names for paraphyletic taxa. A reclassification may still be
 appropriate in cases with very high phylogenetic support.
 The problems arise when people start rejecting formally
 named taxa just because they are paraphyletic according to
 your definition (i.e. based on no known synapomorphies). Not
 sure how much sense this makes, and apologies for any
 "using words any old way I like" ...
 
 Stephen
 
 --------------------------------------------
 
 On Thu, 2/10/14, John Grehan
 <calabar.john at gmail.com>
 wrote:
 
 
 
  Subject: Re: [Taxacom] Paraphyletic groups as natural
 units of biological classification
 
  To: "Stephen Thorpe" <stephen_thorpe at yahoo.co.nz>
 
  Cc: "Curtis Clark" <lists at curtisclark.org>,
 "taxacom at mailman.nhm.ku.edu"
 <taxacom at mailman.nhm.ku.edu>,
 "AlanWeakley" <weakley at bio.unc.edu>,
 "Kenneth Kinman" <kinman at hotmail.com>
 
  Received: Thursday, 2 October, 2014, 10:52 PM
 
 
 
  My
 
  question was aimed at the issue of whether or not
 
  paraphyletic groups can be identified in the absence of
 
  evidence that shows that they are artificial divisions
 
  within a monophyletic group (i.e. that artificially
 exclude
 
  some members, usually because the subdivision is based on
 a
 
  preference for plesiomorphies). If there is no direct
 
  evidence for sustaining a paraphyletic grouping that
 
  represents the actual sequence of phylogenetic
 relationship
 
  (as then known according to the systematics evidence),
 then
 
  paraphyletic groups have no real existence in terms of
 
  phylogenetic sequence. I would say that we would know
 that
 
  MM minus M (and I had no problem with the language here)
 is
 
  paraphyletic if the group MM plus M is already shown to
 be
 
  monophyletic. Of course, it is always possible that
 
  subsequent research may reveal sufficient character
 evidence
 
  (molecular or morphological) to change the phylogeny
 where
 
  MM becomes a monophyletic group and M is its sister
 taxon.
 
  Admittedly my knowledge of systematics theory is pretty
 
  limited so I will not be surprised if the above is found
 to
 
  be nonsense, but I would then be interested to
 understand
 
  why.
 
 
 
  John Grehan
 
 
 
  On Wed, Oct 1, 2014 at 3:28
 
  PM, Stephen Thorpe <stephen_thorpe at yahoo.co.nz>
 
  wrote:
 
  Explain
 
  the question a bit more, please! I was trying to say
 that
 
  the remainder (MM minus M) may or may not be
 paraphyletic,
 
  and we could never know. There would not however be any
 
  evidence for monophyly, either
 
 
 
 
 
 
 
  Stephen
 
 
 
 
 
 
 
  --------------------------------------------
 
 
 
  On Wed, 1/10/14, John Grehan
 
  <calabar.john at gmail.com>
 
  wrote:
 
 
 
 
 
 
 
   Subject: Re: [Taxacom] Paraphyletic groups as natural
 
  units of biological classification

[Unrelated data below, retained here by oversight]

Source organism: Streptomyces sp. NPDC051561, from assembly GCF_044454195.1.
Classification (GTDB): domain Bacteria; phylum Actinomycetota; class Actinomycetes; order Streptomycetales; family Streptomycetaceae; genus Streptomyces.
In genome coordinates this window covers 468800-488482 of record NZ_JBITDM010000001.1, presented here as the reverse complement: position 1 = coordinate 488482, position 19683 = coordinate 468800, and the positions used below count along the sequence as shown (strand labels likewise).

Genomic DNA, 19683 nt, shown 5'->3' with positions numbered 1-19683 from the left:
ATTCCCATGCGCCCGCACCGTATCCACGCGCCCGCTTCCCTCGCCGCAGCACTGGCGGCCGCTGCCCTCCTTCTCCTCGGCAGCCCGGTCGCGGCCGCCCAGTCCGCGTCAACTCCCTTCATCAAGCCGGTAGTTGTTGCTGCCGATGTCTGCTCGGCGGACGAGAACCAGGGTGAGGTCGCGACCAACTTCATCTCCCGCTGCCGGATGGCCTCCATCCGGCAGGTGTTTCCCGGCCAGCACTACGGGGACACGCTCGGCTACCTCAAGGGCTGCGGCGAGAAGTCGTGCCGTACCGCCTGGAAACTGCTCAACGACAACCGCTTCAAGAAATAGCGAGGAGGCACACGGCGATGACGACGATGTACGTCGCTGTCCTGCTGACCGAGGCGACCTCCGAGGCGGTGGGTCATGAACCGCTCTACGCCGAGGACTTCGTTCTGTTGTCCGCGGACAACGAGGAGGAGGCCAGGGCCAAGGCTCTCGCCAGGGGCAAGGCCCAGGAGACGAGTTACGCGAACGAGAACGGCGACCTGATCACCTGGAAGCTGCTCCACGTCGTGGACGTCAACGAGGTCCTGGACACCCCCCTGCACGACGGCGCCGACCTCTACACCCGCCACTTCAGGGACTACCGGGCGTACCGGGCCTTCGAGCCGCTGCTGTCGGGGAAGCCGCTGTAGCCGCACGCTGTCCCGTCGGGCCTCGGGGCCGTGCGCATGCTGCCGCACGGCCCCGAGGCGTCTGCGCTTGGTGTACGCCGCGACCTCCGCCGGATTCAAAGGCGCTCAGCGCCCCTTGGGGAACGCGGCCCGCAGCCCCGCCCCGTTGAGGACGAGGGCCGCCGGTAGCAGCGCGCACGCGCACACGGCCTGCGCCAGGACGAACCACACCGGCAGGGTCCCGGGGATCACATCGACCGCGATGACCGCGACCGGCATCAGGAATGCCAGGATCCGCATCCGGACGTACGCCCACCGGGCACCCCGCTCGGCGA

To: "Stephen Thorpe" <stephen_thorpe at yahoo.co.nz>
 
 
 
   Cc: "Curtis Clark" <lists at curtisclark.org>,
 
  "taxacom at mailman.nhm.ku.edu"
 
  <taxacom at mailman.nhm.ku.edu>,
 
  "AlanWeakley" <weakley at bio.unc.edu>,
 
  "Kenneth Kinman" <kinman at hotmail.com>
 
 
 
   Received: Wednesday, 1 October, 2014, 11:01 PM
 
 
 
 
 
 
 
   Where, then, is the evidence for
 
 
 
   paraphyly?
 
 
 
 
 
 
 
   John
 
 
 
   Grehan
 
 
 
 
 
 
 
   On Tue, Sep 30, 2014 at
 
 
 
   8:14 PM, Stephen Thorpe <stephen_thorpe at yahoo.co.nz>
 
 
 
   wrote:
 
 
 
   I suspect
 
 
 
   that evolution is intrinsically paraphyletic, and
 that
 
  such
 
 
 
   widespread paraphyly can never be cracked, simply
 
  because
 
 
 
   there is no extant evidence to identify sister taxa
 in
 
  many
 
 
 
   cases. I'm thinking of a scenario along these
 lines:
 
  We
 
 
 
   have an obviously monophyletic group M, belonging to
 
  another
 
 
 
   obviously monophyletic group MM. But MM minus M is
 just
 
  a
 
 
 
   bunch of plesiomorphic species, with no one (or more)
 
  of
 
 
 
   them having a synapomorphy with M. There could be just
 a
 
  few
 
 
 
   of these species, or there could be a great many.
 
  Together
 
 
 
   they could be a monophyletic group (without any
 
 
 
   synapomorphies!), or one (or more) of them could be
 
  more
 
 
 
   closely related to M (but again with no
 synapomorphies!)
 
  We
 
 
 
   can never know. All it would take is for M to evolve
 
  rapidly
 
 
 
   along its own evolutionary trajectory (perhaps a
 small
 
 
 
   isolated population), and "leaving no
 history",
 
  so
 
 
 
   to speak!
 
 
 
 
 
 
 
 
 
 
 
 
 
 
 
   Stephen
 
 
 
 
 
 
 
 
 
 
 
 
 
 
 
 
 
 
 
 
 
 
 
   --------------------------------------------
 
 
 
 
 
 
 
   On Wed, 1/10/14, Kenneth Kinman <kinman at hotmail.com>
 
 
 
   wrote:
 
 
 
 
 
 
 
 
 
 
 
 
 
 
 
    Subject: RE: [Taxacom] Paraphyletic groups as
 natural
 
 
 
   units of biological classification
 
 
 
 
 
 
 
    To: "Stephen Thorpe" <stephen_thorpe at yahoo.co.nz>,
 
 
 
   "Curtis Clark" <lists at curtisclark.org>,
 
 
 
   "taxacom at mailman.nhm.ku.edu"
 
 
 
   <taxacom at mailman.nhm.ku.edu>,
 
 
 
   "AlanWeakley" <weakley at bio.unc.edu>
 
 
 
 
 
 
 
    Received: Wednesday, 1 October, 2014, 11:44 AM